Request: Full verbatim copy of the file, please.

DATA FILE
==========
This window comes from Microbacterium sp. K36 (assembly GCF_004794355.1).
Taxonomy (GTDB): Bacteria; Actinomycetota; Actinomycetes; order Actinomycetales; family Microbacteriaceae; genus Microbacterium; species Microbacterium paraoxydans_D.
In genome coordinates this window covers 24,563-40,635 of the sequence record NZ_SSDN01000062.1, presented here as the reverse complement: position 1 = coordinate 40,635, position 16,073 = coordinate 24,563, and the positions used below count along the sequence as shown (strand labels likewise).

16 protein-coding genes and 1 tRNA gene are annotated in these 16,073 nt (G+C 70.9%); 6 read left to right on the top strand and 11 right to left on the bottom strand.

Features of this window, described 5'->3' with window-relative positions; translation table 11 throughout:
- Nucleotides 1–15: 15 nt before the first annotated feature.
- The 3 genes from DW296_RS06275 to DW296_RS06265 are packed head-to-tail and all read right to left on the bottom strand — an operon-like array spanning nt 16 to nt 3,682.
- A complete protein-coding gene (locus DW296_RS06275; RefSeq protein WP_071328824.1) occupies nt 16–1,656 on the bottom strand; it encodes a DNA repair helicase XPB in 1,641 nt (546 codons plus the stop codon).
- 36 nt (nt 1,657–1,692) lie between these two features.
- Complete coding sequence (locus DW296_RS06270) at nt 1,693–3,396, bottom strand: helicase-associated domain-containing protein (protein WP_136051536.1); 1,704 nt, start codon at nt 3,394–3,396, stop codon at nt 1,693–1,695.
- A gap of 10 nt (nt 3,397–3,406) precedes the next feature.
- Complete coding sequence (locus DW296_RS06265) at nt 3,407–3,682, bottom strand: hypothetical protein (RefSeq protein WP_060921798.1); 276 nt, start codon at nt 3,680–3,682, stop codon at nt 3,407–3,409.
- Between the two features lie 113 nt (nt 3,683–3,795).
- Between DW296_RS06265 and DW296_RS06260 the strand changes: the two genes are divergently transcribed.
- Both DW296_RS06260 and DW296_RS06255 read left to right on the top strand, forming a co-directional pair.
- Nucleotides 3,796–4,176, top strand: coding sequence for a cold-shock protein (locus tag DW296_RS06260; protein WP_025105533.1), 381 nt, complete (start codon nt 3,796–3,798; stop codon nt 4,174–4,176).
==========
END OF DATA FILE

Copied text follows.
This window comes from Microbacterium sp. K36 (assembly GCF_004794355.1).
Taxonomy (GTDB): Bacteria; Actinomycetota; Actinomycetes; order Actinomycetales; family Microbacteriaceae; genus Microbacterium; species Microbacterium paraoxydans_D.
In genome coordinates this window covers 24,563-40,635 of the sequence record NZ_SSDN01000062.1, presented here as the reverse complement: position 1 = coordinate 40,635, position 16,073 = coordinate 24,563, and the positions used below count along the sequence as shown (strand labels likewise).

16 protein-coding genes and 1 tRNA gene are annotated in these 16,073 nt (G+C 70.9%); 6 read left to right on the top strand and 11 right to left on the bottom strand.

Features of this window, described 5'->3' with window-relative positions; translation table 11 throughout:
- Nucleotides 1–15: 15 nt before the first annotated feature.
- The 3 genes from DW296_RS06275 to DW296_RS06265 are packed head-to-tail and all read right to left on the bottom strand — an operon-like array spanning nt 16 to nt 3,682.
- A complete protein-coding gene (locus DW296_RS06275; RefSeq protein WP_071328824.1) occupies nt 16–1,656 on the bottom strand; it encodes a DNA repair helicase XPB in 1,641 nt (546 codons plus the stop codon).
- 36 nt (nt 1,657–1,692) lie between these two features.
- Complete coding sequence (locus DW296_RS06270) at nt 1,693–3,396, bottom strand: helicase-associated domain-containing protein (protein WP_136051536.1); 1,704 nt, start codon at nt 3,394–3,396, stop codon at nt 1,693–1,695.
- A gap of 10 nt (nt 3,397–3,406) precedes the next feature.
- Complete coding sequence (locus DW296_RS06265) at nt 3,407–3,682, bottom strand: hypothetical protein (RefSeq protein WP_060921798.1); 276 nt, start codon at nt 3,680–3,682, stop codon at nt 3,407–3,409.
- Between the two features lie 113 nt (nt 3,683–3,795).
- Between DW296_RS06265 and DW296_RS06260 the strand changes: the two genes are divergently transcribed.
- Both DW296_RS06260 and DW296_RS06255 read left to right on the top strand, forming a co-directional pair.
- Nucleotides 3,796–4,176, top strand: coding sequence for a cold-shock protein (locus tag DW296_RS06260; protein WP_025105533.1), 381 nt, complete (start codon nt 3,796–3,798; stop codon nt 4,174–4,176).